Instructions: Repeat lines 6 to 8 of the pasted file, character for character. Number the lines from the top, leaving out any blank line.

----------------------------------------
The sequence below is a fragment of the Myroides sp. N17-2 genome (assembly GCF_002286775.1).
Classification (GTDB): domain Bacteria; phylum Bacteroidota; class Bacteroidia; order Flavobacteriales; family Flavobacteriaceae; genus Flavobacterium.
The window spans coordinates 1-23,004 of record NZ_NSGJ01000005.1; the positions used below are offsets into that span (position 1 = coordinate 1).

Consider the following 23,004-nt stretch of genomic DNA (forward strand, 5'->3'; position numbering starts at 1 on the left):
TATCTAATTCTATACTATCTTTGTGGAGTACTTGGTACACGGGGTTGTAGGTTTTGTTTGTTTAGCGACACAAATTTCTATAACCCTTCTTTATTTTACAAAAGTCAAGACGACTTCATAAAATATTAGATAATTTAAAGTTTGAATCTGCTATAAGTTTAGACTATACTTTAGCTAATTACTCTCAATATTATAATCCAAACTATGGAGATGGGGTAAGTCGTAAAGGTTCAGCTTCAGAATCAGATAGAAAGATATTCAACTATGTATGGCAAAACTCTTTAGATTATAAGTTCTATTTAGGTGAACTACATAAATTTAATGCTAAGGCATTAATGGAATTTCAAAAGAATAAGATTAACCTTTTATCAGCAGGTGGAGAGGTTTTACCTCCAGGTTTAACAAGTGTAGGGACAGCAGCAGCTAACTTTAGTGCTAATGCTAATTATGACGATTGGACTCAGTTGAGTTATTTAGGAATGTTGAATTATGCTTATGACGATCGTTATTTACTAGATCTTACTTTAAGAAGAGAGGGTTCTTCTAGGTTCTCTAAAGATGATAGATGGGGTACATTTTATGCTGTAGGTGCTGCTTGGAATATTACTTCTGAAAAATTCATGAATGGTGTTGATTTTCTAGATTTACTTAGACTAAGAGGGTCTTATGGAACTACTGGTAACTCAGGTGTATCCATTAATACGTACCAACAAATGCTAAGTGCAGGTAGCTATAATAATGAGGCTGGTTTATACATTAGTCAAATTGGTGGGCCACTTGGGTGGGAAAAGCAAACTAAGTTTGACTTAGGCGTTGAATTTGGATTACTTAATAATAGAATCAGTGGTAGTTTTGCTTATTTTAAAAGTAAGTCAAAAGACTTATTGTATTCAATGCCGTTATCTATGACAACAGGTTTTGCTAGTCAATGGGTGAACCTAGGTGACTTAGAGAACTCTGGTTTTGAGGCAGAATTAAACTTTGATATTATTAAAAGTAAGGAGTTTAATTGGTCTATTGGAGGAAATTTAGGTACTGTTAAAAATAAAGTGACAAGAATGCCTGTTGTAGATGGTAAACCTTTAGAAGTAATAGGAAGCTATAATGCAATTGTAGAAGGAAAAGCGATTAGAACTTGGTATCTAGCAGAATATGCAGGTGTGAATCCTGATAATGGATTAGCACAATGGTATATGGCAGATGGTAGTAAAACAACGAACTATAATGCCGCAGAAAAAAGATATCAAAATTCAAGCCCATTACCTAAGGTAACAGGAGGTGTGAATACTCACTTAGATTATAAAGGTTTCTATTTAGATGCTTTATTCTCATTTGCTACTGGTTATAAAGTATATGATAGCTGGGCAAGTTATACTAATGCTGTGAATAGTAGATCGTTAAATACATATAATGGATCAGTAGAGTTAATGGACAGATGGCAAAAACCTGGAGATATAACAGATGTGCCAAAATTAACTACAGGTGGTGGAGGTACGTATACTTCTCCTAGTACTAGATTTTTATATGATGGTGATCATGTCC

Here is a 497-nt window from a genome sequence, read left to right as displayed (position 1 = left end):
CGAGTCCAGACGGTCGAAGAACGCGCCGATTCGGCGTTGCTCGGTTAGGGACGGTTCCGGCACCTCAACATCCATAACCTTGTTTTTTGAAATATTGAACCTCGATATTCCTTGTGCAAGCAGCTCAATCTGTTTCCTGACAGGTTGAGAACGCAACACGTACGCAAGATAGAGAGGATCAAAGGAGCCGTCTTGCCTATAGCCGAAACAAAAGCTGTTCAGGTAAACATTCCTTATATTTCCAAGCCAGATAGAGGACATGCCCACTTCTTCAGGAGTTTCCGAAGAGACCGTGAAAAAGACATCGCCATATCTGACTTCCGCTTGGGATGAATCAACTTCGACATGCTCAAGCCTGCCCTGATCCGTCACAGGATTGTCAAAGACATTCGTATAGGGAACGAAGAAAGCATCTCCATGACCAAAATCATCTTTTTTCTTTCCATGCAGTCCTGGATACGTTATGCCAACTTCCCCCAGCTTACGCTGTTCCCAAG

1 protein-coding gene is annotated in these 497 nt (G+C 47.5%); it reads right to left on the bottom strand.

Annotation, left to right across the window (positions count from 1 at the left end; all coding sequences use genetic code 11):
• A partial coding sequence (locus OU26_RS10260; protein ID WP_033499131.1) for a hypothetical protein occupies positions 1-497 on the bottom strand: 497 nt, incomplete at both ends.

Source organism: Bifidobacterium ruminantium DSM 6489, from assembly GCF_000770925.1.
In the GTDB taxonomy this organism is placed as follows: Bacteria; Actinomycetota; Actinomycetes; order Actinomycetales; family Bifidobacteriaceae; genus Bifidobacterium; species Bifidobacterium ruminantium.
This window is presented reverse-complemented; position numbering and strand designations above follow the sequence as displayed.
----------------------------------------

Here is a 497-nt window from a genome sequence, read left to right as displayed (position 1 = left end):
CGAGTCCAGACGGTCGAAGAACGCGCCGATTCGGCGTTGCTCGGTTAGGGACGGTTCCGGCACCTCAACATCCATAACCTTGTTTTTTGAAATATTGAACCTCGATATTCCTTGTGCAAGCAGCTCAATCTGTTTCCTGACAGGTTGAGAACGCAACACGTACGCAAGATAGAGAGGATCAAAGGAGCCGTCTTGCCTATAGCCGAAACAAAAGCTGTTCAGGTAAACATTCCTTATATTTCCAAGCCAGATAGAGGACATGCCCACTTCTTCAGGAGTTTCCGAAGAGACCGTGAAAAAGACATCGCCATATCTGACTTCCGCTTGGGATGAATCAACTTCGACATGCTCAAGCCTGCCCTGATCCGTCACAGGATTGTCAAAGACATTCGTATAGGGAACGAAGAAAGCATCTCCATGACCAAAATCATCTTTTTTCTTTCCATGCAGTCCTGGATACGTTATGCCAACTTCCCCCAGCTTACGCTGTTCCCAAG

1 protein-coding gene is annotated in these 497 nt (G+C 47.5%); it reads right to left on the bottom strand.